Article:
Pistorius’s Second Defence: Involuntariness

Posted: April 13, 2014 in Uncategorized

Murder is the intentional unlawful killing of another human being. Culpable homicide is the negligent unlawful killing of another human being.
You are entitled (justified) in law to intentionally lawfully (such as, in self-defence) kill another human being. There is no criminal liability for doing so. Whether you are under attack and entitled to act in self defence is judged objectively, on the facts. Pistorius is not making this claim. He accepts he acted unlawfully – he was not entitled to shoot at anyone that night.
In addition, you will be excused on a murder charge for unintentionally unlawfully killing another human being. This is a mental state defence – it denies the required guilty mental state.
For murder, you must intend to unlawfully kill. If you are mistaken, and genuinely believe you are acting lawfully (such as in private-defence (the technical name for the defence under which self-defence is located)), whereas you are not acting lawfully, you cannot be convicted of murder because you don’t intend to act unlawfully. To escape a conviction of culpable homicide this mistake must be reasonable – one which the reasonable person may make. But on a murder charge, it is enough, for an acquittal, if the accused was subjectively mistaken.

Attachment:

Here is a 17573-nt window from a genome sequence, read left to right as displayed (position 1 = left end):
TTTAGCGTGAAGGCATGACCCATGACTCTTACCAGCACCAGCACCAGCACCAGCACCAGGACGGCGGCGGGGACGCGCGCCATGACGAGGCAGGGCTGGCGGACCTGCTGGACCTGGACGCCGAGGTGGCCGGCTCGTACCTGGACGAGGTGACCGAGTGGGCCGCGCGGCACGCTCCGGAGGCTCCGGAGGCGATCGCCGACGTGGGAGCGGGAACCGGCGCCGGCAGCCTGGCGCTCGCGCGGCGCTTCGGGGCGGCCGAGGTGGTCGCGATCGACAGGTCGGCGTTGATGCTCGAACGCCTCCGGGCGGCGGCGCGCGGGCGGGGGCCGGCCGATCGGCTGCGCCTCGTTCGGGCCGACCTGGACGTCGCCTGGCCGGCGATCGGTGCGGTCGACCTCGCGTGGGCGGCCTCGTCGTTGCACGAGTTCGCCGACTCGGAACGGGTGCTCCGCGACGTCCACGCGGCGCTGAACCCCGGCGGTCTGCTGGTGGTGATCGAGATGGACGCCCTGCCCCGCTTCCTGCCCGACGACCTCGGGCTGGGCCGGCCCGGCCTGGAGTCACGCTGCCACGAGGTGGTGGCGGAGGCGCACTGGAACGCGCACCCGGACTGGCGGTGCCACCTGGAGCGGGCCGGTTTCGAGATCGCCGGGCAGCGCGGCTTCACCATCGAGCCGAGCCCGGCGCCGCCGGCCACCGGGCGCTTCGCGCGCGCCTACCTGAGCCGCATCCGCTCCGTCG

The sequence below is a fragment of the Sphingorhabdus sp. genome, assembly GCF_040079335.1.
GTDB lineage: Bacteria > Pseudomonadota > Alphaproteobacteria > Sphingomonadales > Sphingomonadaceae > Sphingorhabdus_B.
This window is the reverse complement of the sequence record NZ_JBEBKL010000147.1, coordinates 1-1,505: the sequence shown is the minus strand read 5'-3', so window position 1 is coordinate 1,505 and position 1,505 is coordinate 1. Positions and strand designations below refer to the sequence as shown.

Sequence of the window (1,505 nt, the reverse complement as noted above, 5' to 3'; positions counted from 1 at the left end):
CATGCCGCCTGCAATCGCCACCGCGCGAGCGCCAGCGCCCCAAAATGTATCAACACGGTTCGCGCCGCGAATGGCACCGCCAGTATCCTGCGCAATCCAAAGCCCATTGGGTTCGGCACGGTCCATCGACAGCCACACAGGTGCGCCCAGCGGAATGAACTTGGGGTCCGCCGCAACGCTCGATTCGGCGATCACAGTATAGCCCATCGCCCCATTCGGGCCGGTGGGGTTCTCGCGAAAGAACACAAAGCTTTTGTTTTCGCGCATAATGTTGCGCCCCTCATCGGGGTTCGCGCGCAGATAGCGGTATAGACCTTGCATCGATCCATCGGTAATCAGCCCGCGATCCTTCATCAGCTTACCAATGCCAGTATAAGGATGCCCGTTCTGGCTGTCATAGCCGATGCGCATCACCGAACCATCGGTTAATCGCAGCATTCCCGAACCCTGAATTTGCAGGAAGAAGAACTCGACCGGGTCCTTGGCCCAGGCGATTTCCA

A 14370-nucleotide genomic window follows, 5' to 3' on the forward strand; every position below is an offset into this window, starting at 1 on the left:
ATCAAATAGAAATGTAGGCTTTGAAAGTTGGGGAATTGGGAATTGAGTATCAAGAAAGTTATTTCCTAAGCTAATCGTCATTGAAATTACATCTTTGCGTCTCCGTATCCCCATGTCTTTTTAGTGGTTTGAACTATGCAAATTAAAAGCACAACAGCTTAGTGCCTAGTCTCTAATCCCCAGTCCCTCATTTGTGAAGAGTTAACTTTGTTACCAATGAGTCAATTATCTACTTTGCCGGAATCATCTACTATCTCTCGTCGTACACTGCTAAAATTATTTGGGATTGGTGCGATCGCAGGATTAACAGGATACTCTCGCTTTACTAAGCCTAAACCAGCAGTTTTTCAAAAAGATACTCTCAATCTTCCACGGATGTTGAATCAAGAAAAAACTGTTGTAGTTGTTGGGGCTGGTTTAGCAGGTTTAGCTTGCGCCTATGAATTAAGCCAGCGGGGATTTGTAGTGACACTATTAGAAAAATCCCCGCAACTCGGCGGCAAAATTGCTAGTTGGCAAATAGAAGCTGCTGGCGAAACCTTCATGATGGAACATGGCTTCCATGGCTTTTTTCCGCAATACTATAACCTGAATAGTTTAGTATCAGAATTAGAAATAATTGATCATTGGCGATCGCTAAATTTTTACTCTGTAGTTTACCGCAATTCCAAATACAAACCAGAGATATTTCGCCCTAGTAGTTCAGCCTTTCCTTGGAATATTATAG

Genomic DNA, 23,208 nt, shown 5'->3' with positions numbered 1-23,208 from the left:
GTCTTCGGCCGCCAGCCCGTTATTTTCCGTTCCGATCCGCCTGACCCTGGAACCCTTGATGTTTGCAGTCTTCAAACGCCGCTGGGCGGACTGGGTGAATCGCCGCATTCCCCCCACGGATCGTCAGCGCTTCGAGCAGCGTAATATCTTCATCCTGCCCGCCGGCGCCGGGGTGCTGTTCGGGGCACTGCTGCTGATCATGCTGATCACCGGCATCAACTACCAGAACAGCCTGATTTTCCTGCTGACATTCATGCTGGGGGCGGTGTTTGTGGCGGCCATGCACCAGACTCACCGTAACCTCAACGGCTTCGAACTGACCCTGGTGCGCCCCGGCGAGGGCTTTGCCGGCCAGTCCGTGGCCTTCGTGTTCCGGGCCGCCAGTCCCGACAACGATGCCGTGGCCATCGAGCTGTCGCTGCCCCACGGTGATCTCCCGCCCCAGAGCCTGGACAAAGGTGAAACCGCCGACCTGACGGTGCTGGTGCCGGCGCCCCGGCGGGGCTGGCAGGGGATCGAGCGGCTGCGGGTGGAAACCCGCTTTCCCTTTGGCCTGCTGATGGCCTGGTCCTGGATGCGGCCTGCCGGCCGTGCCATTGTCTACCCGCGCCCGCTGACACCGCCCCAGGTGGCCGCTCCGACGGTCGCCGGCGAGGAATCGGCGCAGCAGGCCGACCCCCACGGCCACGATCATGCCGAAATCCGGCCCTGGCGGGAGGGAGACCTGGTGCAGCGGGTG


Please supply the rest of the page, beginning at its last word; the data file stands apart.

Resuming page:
This defence (that you mistakenly thought you were entitled to act in private-defence) is known as “putative private-defence”. Until his testimony, this was Pistorius’s defence. I say “until his testimony”, because during his testimony, he seems to be claiming that he fired at the toilet door by accident. This is vastly different – a claim of “accident” amounts in law to a claim of involuntariness. The defence of involuntariness is well recognised – examples include movement during an epileptic seizure and sleepwalking. The essence of the defence is that your mind did not direct or control your conduct. His testimony seems to be raising this defence. In Tasha’s, the gun in his hand simply went off by itself. His claim is he did not pull the trigger. This is not, at least, at odds with what he has said before on this firearms charge because his testimony is, to my knowledge, the first indication of his defence on this charge.